Exports down 10.3 percent in 2019 on weak chip market

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Exports down 10.3 percent in 2019 on weak chip market

Korea’s exports fell 10.3 percent in 2019 after achieving a record high the year before, due mainly to a slump in the global chip market coupled with the trade feud between the world’s top two economies, data showed Wednesday.

The country’s outbound shipments came to $542.4 billion last year, compared with $604.8 billion posted a year earlier, according to the data compiled by the Ministry of Trade, Industry and Energy.

It marked the first time in 10 years for annual exports to drop by double digits in percentage terms.

Imports moved down 6 percent on-year to $503.2 billion. Despite the weak performance, Korea still managed to post a combined trade volume above $1 trillion for the third year. Only nine countries have so far posted a trade volume above $1 trillion for three straight years. The trade surplus came to $39.1 billion in 2019, marking the 11th consecutive year the country has posted a surplus.

Last year’s slump in exports was mainly attributable to uncertainties in the global economy, the ministry said.

The trade row between the United States and China, which are also major trading partners of Korea, was responsible for a loss of $10.7 billion in its outbound shipments, according to its estimate.

Other uncertainties also weighed on the exports, including Britain’s departure from the European Union and the protracted turmoil in Hong Kong.

The industry-wide slump in the chip segment, the backbone of Asia’s No. 4 economy, caused a loss of $32.8 billion. Other negative factors included the decrease in the oil price that led to a decline of $13.4 billion in overall outbound shipments.

For all of 2019, exports of chips sank 25.9 percent on-year to $93.9 billion, while outbound shipments of machinery fell 1.8 percent to reach $52.5 billion.

The decrease in shipments of chips was attributable to a sharp decline in the global price of DRAM and NAND flash. Exports of chips surged 29.4 percent on-year in 2018.

Outbound shipments of automobiles moved up 5.3 percent to $43 billion last year on the back of rising demand for SUVs and environment-friendly automobiles.

The weaker won also helped local carmakers boost their exports, according to the ministry.

Exports of petrochemical products, meanwhile, decreased 14.8 percent to $42.5 billion, due mainly to sluggish global demand amid escalating uncertainties stemming from trade rows and other protectionism.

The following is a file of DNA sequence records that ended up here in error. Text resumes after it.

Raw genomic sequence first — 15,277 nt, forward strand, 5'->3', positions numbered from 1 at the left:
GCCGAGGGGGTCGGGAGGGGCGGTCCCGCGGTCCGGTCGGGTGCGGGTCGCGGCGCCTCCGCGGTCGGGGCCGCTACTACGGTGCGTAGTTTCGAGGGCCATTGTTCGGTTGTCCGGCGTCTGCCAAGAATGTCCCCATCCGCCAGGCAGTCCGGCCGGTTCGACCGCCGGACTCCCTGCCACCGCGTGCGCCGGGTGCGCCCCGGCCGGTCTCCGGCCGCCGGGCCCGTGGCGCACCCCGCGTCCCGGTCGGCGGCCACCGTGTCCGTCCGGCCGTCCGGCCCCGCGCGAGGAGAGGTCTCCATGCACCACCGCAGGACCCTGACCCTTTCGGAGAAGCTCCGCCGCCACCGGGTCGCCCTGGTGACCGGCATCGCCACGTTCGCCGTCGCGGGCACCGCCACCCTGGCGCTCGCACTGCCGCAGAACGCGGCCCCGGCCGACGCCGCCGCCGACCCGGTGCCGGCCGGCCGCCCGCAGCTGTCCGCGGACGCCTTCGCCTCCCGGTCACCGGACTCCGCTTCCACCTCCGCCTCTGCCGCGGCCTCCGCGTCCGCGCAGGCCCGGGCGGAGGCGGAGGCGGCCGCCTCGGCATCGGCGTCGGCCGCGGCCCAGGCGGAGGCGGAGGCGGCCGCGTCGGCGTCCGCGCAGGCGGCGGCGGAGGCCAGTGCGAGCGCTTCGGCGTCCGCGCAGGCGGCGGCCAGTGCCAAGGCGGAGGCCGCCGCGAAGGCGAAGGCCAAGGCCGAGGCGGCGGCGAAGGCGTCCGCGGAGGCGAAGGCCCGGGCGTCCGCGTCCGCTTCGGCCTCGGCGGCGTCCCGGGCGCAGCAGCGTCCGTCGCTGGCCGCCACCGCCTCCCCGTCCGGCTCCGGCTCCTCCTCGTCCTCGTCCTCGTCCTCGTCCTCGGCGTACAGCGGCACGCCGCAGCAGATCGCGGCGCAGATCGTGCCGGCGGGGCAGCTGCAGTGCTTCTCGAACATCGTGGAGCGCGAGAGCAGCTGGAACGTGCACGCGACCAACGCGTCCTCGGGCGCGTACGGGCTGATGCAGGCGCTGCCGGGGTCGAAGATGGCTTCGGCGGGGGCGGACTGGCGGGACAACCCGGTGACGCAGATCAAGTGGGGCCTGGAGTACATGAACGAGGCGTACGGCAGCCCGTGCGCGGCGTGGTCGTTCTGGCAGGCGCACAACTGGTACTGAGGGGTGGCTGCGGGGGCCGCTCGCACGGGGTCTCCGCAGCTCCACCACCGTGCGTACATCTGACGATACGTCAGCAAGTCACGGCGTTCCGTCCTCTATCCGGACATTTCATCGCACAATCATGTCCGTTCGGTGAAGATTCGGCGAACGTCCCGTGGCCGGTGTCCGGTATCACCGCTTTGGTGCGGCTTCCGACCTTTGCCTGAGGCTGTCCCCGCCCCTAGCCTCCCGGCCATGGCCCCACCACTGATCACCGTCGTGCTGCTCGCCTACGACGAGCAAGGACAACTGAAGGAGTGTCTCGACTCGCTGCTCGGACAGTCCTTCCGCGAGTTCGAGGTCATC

By country, exports to the United States moved up 0.9 percent on-year in 2019, as the world’s top economy purchased more Korean petrochemical goods and home appliances.

Outbound shipments to China, on the other hand, fell 16 percent as the Washington-Beijing trade war escalated.

Exports to Japan also slipped 6.9 percent, as the Asian neighbor purchased fewer petrochemical products.

The trade row between Seoul and Tokyo, meanwhile, had only a limited impact on the overall exchanges, the ministry added.

On the back of its efforts to diversify the export portfolio, Southeast Asian countries accounted for more than 20 percent of the outbound shipment last year for the first time, rising from 19.1 percent posted in 2018.

For December, the monthly exports slipped 5.2 percent on-year to $45.7 billion to extend their slump to a whopping 13th consecutive month.

Imports fell 0.7 percent on-year last month to $43.7 billion. The country’s trade surplus came to $2 billion in December, marking 95 straight months in which the country’s exports have exceeded imports.

Exports of chips plunged 17.7 percent last month from a year earlier. Outbound shipments of ships also decreased 57.9 percent over the cited period.

When excluding the two segments, Korea’s exports for December edged up 2.6 percent on-year.

Reflecting the progress in the U.S.-China trade negotiations, exports to China advanced 3.3 percent in December, marking the first on-year rise in 14 months. Outbound shipments to the United States moved down 0.4 percent.

Exports are anticipated to rebound in 2020, rising 3 percent to $560 billion, according to the ministry.

Korea expects next year’s exports recovery will largely be led by the chip, bio-health and ship industries.

The outlook for the machine, petrochemical and car industries also remains rosy, according to the ministry’s report.

Exports of steel, displays and mobile devices, on the other hand, are expected to face yet more challenges this year amid the growing global competition.

“Korea will make efforts to revamp its export structures to rebound from losses in the first quarter of this year,” Industry Minister Sung Yun-mo said in a statement.

Amid the sluggish recovery of exports, however, the central bank earlier revised down the economy growth outlook for 2020.

The Bank of Korea earlier said the country’s economic growth is projected to rise at a moderate pace of 2.3 percent this year.

Other domestic and international organizations have also slashed their 2019 growth outlooks for Korea.

The International Monetary Fund revised down its growth outlook to 2 percent from the previous 2.6 percent last month.

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